I found that death rates and infection rates were an important gauge as to when we could start reopening. There were other factors we had to consider, such as the lowered interest rates and the fluctuations of the exchange rates. All of these hugely affected my modelling; factors I would not normally consider became crucial. The biggest factor was the various government measures and understanding how to implement them to best benefit the company.
My environment has become fast-paced. We now have the news on constantly to ensure we didn’t miss a beat. I think you need to make yourself aware of your industry and how it is coping and really think out of the box to try and stay on top of everything.
Modelling advice: Keep developing your Excel skills and bring in more data sources than the typical financial model.
Verdict: Financial models should look at outside factors as well as core financial data.
Profitability and growth are critical factors to model
Sohaib Ahmed, financial planning and analysis manager, challenger bank
I do all the forward-looking metrics and financial strategy, looking at the capital, liquidity and profitability of the bank. During COVID, I mean, my role became very crucial in determining how we navigate the market and what actions that we need to take to ensure that we’re still profitable.
Profitability will always be a key thing to model and business growth. It’s also about looking at liquidity and that the capital metrics are in line with our expectations and above the regulatory limits that we have. The focus is on becoming more and more efficient year-on-year, which then influences the decisions that you’re taking. The quickest way to become more efficient is to kind of spend less and earn more, so that’s what we aim for.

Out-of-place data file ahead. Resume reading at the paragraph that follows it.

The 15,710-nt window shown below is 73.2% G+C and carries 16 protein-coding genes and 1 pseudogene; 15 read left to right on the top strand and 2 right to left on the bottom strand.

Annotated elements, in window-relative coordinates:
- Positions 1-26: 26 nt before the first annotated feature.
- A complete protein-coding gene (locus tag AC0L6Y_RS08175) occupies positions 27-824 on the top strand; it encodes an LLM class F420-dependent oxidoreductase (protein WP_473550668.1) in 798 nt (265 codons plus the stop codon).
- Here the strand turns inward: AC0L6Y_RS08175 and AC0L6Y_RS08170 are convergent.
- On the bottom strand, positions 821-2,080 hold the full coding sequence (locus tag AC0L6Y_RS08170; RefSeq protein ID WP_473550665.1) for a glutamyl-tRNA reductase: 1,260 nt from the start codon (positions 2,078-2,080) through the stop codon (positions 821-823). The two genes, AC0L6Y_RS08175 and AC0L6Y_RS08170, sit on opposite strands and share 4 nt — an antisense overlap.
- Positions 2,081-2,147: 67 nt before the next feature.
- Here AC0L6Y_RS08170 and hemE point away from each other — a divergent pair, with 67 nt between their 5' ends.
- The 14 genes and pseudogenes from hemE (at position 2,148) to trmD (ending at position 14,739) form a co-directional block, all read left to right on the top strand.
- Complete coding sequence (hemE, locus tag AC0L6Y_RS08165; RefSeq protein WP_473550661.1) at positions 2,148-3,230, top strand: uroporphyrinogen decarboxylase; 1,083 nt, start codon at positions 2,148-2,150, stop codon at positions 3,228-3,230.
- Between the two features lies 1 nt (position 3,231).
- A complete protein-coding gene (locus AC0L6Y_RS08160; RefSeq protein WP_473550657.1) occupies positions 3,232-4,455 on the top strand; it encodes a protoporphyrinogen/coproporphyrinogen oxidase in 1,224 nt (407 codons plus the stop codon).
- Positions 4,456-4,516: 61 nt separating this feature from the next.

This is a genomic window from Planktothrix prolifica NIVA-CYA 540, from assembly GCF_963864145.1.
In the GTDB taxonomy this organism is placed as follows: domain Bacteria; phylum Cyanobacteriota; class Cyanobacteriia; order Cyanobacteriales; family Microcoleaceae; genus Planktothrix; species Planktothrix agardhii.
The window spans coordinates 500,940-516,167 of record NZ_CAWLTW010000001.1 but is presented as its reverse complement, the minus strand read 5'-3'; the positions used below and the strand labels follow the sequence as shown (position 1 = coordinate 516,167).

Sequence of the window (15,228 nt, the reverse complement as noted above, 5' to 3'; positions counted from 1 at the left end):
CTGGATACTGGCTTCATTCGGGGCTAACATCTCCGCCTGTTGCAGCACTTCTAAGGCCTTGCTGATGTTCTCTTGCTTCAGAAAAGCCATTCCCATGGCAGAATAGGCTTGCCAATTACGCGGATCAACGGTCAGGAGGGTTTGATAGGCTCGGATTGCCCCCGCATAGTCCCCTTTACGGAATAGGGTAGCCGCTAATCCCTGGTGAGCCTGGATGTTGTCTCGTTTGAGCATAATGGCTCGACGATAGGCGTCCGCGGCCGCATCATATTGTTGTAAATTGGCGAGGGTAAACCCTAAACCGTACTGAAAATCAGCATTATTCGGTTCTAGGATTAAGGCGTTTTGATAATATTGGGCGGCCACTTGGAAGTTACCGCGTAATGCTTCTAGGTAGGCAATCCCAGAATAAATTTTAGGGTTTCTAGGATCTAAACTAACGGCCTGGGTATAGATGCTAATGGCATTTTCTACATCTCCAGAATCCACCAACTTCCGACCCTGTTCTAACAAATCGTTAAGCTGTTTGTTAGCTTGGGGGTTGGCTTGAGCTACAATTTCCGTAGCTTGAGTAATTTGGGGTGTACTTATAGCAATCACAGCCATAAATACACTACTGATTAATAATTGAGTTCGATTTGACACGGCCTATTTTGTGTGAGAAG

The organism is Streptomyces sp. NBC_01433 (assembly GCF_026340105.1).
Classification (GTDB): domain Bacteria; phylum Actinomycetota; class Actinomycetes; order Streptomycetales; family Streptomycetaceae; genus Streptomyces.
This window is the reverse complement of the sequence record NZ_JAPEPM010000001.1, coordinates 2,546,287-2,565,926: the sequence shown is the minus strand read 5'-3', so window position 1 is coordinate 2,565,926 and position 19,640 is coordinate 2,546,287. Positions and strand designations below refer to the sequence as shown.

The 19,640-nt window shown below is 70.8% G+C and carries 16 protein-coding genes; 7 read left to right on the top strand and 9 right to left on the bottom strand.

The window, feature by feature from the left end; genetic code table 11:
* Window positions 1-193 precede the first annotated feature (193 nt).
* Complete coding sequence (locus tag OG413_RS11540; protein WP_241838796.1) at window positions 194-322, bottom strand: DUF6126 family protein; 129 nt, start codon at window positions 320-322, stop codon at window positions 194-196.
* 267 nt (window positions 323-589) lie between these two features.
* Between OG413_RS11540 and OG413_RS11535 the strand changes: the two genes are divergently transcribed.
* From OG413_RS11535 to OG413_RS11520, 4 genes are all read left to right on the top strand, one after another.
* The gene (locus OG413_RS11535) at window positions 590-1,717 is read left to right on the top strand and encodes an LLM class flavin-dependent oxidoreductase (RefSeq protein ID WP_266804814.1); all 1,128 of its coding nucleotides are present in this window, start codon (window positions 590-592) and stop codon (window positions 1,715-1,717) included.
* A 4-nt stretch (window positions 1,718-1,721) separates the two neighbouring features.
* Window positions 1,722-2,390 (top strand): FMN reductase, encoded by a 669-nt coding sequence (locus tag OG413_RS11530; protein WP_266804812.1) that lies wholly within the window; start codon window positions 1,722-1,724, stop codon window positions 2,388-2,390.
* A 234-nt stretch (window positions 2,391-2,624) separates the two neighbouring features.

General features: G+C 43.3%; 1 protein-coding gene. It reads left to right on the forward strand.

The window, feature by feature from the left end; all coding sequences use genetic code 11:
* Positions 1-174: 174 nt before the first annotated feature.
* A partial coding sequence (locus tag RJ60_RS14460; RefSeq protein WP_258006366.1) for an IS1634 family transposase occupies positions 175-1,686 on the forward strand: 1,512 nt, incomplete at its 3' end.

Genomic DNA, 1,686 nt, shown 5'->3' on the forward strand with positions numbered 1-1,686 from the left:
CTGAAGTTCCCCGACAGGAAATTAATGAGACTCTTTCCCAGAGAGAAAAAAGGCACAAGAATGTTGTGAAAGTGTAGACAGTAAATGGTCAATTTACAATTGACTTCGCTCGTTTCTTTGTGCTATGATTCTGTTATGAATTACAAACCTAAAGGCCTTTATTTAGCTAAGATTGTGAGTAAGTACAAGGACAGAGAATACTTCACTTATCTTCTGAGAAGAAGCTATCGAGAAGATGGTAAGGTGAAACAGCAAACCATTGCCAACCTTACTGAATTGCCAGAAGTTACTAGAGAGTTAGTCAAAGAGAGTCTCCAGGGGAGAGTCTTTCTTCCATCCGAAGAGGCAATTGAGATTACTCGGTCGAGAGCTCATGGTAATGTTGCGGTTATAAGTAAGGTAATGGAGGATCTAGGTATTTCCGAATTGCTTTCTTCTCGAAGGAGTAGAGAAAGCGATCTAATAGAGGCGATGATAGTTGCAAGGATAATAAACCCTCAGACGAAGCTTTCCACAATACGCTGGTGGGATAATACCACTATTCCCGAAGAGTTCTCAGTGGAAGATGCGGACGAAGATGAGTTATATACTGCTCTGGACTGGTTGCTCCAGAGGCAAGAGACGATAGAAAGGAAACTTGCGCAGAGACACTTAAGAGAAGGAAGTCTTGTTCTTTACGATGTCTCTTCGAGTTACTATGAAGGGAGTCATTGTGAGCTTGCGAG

We mainly focus on the retail market, but we do have some ultra-wealthy customers and some commercial customers, so we look at commercial financing as well. They all require their own modelling and specialist sets of reports to understand how the book moves, how the customers will react and how different decisions will impact different customers.
Excel is very good as a modelling tool – it only becomes challenging when you’re listing large models and you’re trying to run three or four different scenarios at the same time. There were times, especially early on, during Covid-19, where the IT systems were under a lot of strain, so it was taking five minutes every time you tried to save a model.
You can implement a platform such as Anaplan to tackle this issue, which is cloud-based. Some people describe it at Excel on steroids. But those platforms have their own positives and negatives.
Next step: When you are building a model, it’s always good to do sensitivity analysis, not in terms of output but how flexible your model is.
Verdict: Measure growth, profitability and liquidity above all else.
Mark Rowland is a journalist and former editor of Accounting Technician and 20 magazine.